By: Rob Lee
April 21, 2015
I was forged in the fires of the United Methodist Church, but suddenly I didn’t feel at home there.
I was only 20 years old when a Cooperative Baptist Fellowship church hired me – a devoted United Methodist to serve as Assistant Minister for Youth. At that point in my life, I was certain of my place in the church. I attended General Conference as a delegate and read Wesley’s journal like other young adults read the next greatest fiction series. I was forged in the fires of the United Methodist Church, but suddenly I didn’t feel at home there. I realized my theology, my polity, my own understanding of who I was called to be, wasn’t United Methodist. It was a dark time of self-doubt, denial, and even depression. However it wasn’t anything against the people called Methodists, but as Jon Stewart said when he announced he was leaving the Daily Show, “This show deserves more than a restless host.” I felt restless staying in the denomination that I had loved for so long would be a disservice to everyone I had ever known or loved. It would affect my calling; it would damage me as a pastor, and would ultimately lead to another story of a burnout.
In my time away from the Methodists, I sojourned with the Episcopalians, the Presbyterians, and ultimately found myself at home among this group of progressive Baptists. Now, two and a half years later, after discerning my next steps, I will be ordained to Christian ministry through First Baptist Church, West Jefferson (Lord willing and pending congregation approval). I can’t help but think that God has been working to help me mark this transition faithfully.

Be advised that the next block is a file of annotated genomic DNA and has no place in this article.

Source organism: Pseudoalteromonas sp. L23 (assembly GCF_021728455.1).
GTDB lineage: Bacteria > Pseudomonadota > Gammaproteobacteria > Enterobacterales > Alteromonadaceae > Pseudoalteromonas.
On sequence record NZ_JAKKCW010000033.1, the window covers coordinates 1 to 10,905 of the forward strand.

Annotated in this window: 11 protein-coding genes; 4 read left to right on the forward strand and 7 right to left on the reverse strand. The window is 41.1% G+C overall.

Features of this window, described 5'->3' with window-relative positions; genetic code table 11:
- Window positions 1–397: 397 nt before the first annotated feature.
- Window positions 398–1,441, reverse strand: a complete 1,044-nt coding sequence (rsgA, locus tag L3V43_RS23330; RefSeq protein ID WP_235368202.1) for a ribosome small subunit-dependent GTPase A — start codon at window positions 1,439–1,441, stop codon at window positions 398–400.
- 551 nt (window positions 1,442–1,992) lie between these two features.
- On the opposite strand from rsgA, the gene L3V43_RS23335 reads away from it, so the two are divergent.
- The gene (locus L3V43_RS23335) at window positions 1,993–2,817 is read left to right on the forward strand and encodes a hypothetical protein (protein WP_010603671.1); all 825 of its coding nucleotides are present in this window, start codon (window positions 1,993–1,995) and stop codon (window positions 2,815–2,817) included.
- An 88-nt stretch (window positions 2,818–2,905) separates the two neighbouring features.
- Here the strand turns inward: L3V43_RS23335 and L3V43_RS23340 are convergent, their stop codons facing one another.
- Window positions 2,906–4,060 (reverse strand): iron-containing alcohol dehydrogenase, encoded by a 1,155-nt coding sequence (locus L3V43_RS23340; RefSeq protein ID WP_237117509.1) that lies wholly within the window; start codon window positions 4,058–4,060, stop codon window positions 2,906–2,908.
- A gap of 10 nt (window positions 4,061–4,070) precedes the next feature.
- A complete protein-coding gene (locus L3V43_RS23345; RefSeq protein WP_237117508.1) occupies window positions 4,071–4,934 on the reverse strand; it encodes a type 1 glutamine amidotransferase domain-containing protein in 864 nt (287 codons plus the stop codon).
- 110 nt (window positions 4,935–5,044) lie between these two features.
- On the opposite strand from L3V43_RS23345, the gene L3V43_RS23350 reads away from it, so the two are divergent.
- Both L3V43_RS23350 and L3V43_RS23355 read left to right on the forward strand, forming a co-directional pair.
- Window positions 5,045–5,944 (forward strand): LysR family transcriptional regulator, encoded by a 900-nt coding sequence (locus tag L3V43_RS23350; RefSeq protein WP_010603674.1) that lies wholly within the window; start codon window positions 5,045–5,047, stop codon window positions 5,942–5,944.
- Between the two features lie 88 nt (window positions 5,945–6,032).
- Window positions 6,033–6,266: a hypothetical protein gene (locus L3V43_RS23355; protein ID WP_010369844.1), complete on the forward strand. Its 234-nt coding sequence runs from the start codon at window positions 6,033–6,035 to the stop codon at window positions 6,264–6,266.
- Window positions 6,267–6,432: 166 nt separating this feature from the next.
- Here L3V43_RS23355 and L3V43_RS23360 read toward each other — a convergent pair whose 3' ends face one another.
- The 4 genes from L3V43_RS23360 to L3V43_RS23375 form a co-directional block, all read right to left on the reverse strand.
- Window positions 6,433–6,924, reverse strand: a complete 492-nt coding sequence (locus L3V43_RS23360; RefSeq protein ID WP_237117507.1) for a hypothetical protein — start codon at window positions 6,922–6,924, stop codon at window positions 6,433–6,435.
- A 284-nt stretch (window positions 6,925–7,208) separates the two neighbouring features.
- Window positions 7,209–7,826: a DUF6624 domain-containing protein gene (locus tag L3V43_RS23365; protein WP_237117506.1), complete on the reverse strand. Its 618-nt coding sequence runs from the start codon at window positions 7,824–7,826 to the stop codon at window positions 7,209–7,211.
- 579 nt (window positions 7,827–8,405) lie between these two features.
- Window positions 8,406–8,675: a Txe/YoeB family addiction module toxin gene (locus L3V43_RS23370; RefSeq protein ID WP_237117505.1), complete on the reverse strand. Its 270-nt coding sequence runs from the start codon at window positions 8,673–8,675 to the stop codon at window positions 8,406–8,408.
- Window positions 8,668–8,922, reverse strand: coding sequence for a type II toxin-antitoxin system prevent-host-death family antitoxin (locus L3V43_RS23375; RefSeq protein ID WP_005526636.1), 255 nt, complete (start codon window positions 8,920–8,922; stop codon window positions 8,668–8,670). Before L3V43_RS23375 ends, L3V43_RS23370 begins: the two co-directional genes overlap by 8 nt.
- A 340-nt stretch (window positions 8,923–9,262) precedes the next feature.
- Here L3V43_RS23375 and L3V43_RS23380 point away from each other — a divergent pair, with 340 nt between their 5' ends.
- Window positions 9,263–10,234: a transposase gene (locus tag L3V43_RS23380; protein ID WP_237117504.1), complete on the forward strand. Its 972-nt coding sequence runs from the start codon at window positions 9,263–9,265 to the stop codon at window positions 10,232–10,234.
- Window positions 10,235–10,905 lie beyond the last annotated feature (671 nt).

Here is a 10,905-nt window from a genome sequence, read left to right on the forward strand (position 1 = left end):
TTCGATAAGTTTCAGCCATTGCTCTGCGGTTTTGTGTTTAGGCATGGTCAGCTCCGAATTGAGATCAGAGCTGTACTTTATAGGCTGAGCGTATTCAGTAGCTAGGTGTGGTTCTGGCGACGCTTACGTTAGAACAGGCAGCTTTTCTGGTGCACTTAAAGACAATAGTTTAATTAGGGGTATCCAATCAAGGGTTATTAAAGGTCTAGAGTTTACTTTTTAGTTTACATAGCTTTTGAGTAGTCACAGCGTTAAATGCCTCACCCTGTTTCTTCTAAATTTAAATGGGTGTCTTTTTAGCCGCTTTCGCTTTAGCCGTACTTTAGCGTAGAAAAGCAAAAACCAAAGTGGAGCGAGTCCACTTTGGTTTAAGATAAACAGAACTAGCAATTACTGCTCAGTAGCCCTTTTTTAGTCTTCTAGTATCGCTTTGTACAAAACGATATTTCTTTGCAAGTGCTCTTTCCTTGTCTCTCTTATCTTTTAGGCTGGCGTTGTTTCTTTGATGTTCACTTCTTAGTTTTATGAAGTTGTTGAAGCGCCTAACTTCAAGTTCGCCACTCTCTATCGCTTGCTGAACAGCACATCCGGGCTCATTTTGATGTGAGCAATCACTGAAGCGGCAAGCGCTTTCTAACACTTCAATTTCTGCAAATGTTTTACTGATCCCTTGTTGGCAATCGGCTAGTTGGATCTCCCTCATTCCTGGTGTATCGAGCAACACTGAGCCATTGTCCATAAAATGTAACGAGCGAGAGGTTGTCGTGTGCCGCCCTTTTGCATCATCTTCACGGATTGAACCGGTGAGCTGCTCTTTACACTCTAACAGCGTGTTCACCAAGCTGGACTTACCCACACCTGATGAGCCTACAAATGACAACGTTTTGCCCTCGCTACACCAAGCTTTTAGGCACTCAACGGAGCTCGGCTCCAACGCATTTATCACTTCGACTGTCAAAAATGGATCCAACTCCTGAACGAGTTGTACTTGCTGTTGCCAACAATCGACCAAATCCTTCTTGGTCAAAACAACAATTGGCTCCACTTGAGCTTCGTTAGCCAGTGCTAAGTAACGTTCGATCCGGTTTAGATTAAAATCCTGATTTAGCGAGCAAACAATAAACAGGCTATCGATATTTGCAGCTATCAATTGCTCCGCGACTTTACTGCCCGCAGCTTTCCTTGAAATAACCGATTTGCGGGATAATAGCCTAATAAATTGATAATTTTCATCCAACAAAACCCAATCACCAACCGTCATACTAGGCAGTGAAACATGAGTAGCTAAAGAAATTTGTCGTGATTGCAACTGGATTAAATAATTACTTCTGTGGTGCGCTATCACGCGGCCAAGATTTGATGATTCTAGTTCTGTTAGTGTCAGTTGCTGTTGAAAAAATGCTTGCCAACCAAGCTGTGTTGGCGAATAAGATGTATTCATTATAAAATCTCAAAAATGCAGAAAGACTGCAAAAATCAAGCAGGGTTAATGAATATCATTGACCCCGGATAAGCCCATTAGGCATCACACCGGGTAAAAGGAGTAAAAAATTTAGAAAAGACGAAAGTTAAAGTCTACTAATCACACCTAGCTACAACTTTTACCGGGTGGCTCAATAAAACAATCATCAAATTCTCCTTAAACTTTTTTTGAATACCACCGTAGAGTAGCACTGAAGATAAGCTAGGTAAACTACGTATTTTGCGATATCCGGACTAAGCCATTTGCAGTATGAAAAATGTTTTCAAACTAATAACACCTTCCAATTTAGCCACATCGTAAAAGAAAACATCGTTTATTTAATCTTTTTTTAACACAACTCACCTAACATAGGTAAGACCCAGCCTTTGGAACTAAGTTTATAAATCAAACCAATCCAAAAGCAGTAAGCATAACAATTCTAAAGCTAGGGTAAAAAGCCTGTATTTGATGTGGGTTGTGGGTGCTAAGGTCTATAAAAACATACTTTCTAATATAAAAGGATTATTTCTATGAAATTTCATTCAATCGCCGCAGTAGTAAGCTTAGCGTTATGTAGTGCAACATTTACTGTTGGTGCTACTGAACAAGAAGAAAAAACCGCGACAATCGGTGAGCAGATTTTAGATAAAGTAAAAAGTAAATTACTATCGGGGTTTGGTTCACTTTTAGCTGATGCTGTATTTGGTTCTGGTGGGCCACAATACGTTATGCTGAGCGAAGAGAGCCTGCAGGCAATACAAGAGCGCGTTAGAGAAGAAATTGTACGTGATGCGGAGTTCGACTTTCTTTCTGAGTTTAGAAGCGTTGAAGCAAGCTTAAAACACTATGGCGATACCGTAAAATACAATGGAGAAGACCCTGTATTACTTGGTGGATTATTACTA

Why do I tell you all this? I speak these words as a means of grace in my life, and hopefully a way for you to mark transitions faithfully.
Life is full of transitions, some good, some not so good. But nonetheless in our vocational lives we must live into them, full of grace, full of love, and full of hope. You know it’s hard for us to admit that we are creatures of change; I’d personally prefer things to stay the same. But we can have confidence that God is working through change to bring to fruition the plans for our vocational lives and callings.
Hope is not in our own four-year plans or goals that we set up when we start a vocational journey. Hope is found in knowing that God is for us and God is with us. That gives us permission to live out our lives and figuring out whose we are and who we are called to be.
I still read Wesley like a kid in the candy store, but my identity now is Baptist and at my Baptist ordination, an Episcopal priest will preach, a United Methodist minister will celebrate communion with me, a Presbyterian campus minister will lead in worship, and a Baptist minister will lay hands on me as I am ordained. All these people have played a role in my transition from one denomination to another. Ultimately I couldn’t have lived out this part of my calling without them. So let’s celebrate transitions, mark them faithfully, and hope that through the grace of God we are living out our vocations in a healthy and fruitful way.